One Lung is not necessarily a onehorse Chink, though we read daily of a one-horse church or bank or town orJecture. The popularity of onehorse” led to the coinage of “team” and “whole-team” to describe anything satisfactory or magnificent. The New York Herald at the time of the first candidacy of General Grant for the Presidency said, “Let us have no one-horse candidate. General Grant is the man. He is the whole team and a horse extra and a dog under the wagon.”
In the language of America “right here” means now. “If we wanted money,” says Mr. Moody, “we would say so right here, but we are after your souls.”
Jennie and Rastus has rid all the way from Steilacoom; they jest had one mule-critter, so it was a case of ride-and-tie. “I’m reel glad to see ye, Rastus; rench your mouth out, Jennie, with this cup, o’ root-beer. Come in to Seattle to see the elephant, did ye? Jest had a whole raft of folks in here cuttin’ up didoes, a perfic shindig—it would have done you a sight o’ good to see Nathin dance a l\oe-down—you know Nate, why his ma and me was raised ;n Olympia be-
fore the woods wuz burnt. Have some sass and riz-bread, Rastus, I made it myself. My, but you’re spreadin’ yourself, Jennie, with your storeteeth and store-clothes and your hair all done in that Sikie-knot so-fashion, you’re puttin’ on more airs than you can shake a stick at, and your ma and your ma’s ma before her all shoutin’ Methodists. Why Rastus, reach out, your appetite don’t amount to shucks. Did you know that Hiram Hollis has been bound over for shovin’ the queer? Why, yes, and Tom Petrie, who’s on this beat wanted me to give evidence agin Hiram—I don’t know when I was so plumb-bank disgusted with any man as I wuz with Tom. I sez to him sez I, ‘Skin your own skunk, Tom Petrie, I tell you, Mary Ann Butterworth is not doin’ your dirty work, no siree, Bob!” “Well, I don’t know, Aunt Mary Ann, I never took no stock in Tom Petrie nohow, he’s as rough as the back of a hedgehog, Tom is, and as foul as Zebedee’s hen that laid three rotten eggs to a good one ; how they ever come to make a pleeceman out ’n sech punk as that I can’t see.” “Wot’s that you’re lookin’ at, Rastus?” “Why, down to the Rat’s Killer they got a reg'lar Billy-fare of fashionable drinks, they serve them by the clock, and you get a degree if ye go the whole hog. I copied down the procession—I’m going to show it to the Jimtown Agricultural Society and the Young People’s Society of the Solid Citizens of the State of Washington, when I get home :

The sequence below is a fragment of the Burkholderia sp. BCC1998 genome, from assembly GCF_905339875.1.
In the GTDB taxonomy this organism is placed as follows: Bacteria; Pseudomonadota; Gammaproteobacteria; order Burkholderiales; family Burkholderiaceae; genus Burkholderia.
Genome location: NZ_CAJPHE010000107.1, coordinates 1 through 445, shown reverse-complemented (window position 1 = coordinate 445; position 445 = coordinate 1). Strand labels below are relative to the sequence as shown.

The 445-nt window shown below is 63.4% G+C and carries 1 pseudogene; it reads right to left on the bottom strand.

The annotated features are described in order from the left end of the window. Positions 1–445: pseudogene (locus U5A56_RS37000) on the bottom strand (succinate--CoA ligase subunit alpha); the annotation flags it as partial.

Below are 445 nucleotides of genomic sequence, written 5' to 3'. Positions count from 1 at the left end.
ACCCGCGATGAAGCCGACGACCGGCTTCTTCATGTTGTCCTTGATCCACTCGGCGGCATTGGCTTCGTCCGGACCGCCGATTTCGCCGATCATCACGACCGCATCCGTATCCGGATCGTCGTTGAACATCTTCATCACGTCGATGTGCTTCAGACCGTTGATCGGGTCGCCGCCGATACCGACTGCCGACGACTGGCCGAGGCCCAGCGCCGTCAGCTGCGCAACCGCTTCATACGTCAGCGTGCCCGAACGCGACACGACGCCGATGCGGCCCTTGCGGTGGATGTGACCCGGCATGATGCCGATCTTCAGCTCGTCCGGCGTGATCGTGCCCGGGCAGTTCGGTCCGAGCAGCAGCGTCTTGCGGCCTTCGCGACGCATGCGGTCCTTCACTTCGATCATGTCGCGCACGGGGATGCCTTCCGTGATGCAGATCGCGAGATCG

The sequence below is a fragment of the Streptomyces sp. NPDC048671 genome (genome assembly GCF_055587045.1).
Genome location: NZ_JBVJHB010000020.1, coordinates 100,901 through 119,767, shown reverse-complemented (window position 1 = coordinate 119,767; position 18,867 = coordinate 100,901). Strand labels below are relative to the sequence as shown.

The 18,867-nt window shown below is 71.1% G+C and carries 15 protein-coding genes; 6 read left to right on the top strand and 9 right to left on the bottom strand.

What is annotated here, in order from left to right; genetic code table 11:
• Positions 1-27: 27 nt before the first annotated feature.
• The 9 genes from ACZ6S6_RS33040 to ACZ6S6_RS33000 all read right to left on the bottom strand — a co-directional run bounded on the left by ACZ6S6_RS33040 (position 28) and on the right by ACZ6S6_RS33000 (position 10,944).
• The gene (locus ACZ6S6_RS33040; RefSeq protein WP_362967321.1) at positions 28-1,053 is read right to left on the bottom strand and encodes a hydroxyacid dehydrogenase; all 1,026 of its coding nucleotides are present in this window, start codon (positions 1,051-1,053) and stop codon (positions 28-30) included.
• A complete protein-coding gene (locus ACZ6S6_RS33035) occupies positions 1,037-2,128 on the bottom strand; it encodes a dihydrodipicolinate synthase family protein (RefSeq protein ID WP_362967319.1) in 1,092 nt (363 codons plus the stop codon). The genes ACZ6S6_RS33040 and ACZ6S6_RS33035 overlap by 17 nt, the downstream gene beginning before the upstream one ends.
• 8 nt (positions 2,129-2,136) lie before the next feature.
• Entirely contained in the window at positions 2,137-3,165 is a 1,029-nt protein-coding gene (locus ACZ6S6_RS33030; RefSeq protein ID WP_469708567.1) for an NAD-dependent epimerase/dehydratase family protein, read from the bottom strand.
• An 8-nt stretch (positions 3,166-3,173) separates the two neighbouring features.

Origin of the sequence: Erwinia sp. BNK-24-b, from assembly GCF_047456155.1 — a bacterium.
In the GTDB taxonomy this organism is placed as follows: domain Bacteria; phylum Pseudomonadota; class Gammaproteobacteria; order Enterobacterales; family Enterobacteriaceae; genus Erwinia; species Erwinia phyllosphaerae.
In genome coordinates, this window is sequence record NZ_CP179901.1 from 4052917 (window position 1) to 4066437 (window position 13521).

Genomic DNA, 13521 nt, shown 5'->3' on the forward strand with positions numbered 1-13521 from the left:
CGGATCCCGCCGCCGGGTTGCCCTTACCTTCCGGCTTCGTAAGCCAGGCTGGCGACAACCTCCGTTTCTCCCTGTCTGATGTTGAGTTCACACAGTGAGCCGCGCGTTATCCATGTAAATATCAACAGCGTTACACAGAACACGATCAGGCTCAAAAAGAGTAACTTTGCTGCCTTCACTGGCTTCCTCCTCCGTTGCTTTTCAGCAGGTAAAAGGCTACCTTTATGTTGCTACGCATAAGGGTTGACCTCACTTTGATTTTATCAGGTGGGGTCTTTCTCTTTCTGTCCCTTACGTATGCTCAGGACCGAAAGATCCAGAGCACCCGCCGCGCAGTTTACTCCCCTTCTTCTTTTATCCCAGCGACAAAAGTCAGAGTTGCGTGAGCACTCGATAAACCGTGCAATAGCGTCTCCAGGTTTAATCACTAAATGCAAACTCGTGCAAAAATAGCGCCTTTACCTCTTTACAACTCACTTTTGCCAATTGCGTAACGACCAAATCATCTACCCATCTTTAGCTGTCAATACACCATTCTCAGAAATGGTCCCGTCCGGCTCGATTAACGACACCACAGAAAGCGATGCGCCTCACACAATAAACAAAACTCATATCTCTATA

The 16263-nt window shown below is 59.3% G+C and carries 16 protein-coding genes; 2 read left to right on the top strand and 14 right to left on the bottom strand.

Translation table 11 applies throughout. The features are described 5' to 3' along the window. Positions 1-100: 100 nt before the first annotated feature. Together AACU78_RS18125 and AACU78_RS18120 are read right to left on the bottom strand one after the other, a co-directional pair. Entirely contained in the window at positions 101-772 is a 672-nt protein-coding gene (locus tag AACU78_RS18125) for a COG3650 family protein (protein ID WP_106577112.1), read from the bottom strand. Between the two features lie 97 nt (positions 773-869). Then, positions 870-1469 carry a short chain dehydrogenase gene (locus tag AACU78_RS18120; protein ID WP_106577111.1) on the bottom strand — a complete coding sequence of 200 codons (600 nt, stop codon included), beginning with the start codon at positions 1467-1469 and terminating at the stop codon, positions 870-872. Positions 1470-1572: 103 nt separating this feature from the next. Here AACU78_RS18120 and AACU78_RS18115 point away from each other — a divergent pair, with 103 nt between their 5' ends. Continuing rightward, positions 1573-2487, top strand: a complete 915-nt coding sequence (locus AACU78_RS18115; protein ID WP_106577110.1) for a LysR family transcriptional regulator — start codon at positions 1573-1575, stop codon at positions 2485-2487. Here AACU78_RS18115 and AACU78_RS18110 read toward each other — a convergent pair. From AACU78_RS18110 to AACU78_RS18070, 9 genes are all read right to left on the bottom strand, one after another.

6 A.M.—Olympia Eye-Opener.
7 A.M.—Absinthe Appetizer.
8 A.AI.—Daisy Digester.
9 A.M.—Seattle Zephyr.
10 A.AI.—Sherry Possum Trot.
11 A.M.—Speak Easy.
12 Noon—Ante Lunch.
2 P.AI.—Tacoma Steal Away.
3 P.M.—Santa Cruz Sour.
4 P.AI.—Queen Anne Bug Juice.
5 P.AI.—Texas Tickler.
6 P.M.—Solid Straight.
7 P.AI.—White Horse Whisper.
8 P.AI.—Eancy Smile.
11 P.M.—Columbia Columbine.
12 midnight—Night Cap.
In the realm of the flower-world the slang term or folk-lore word is sweeter and infinitely to be preferred to the stiff, pedantic and coldly scientific though correct form of the botanist. And with good reason ; the first is the intimate name given to a familiar flower by a child who loves it, the second is the learned term of those who analyze flowers, pull them to pieces petal by petal and stretch their dead bodies on a blotting-pad.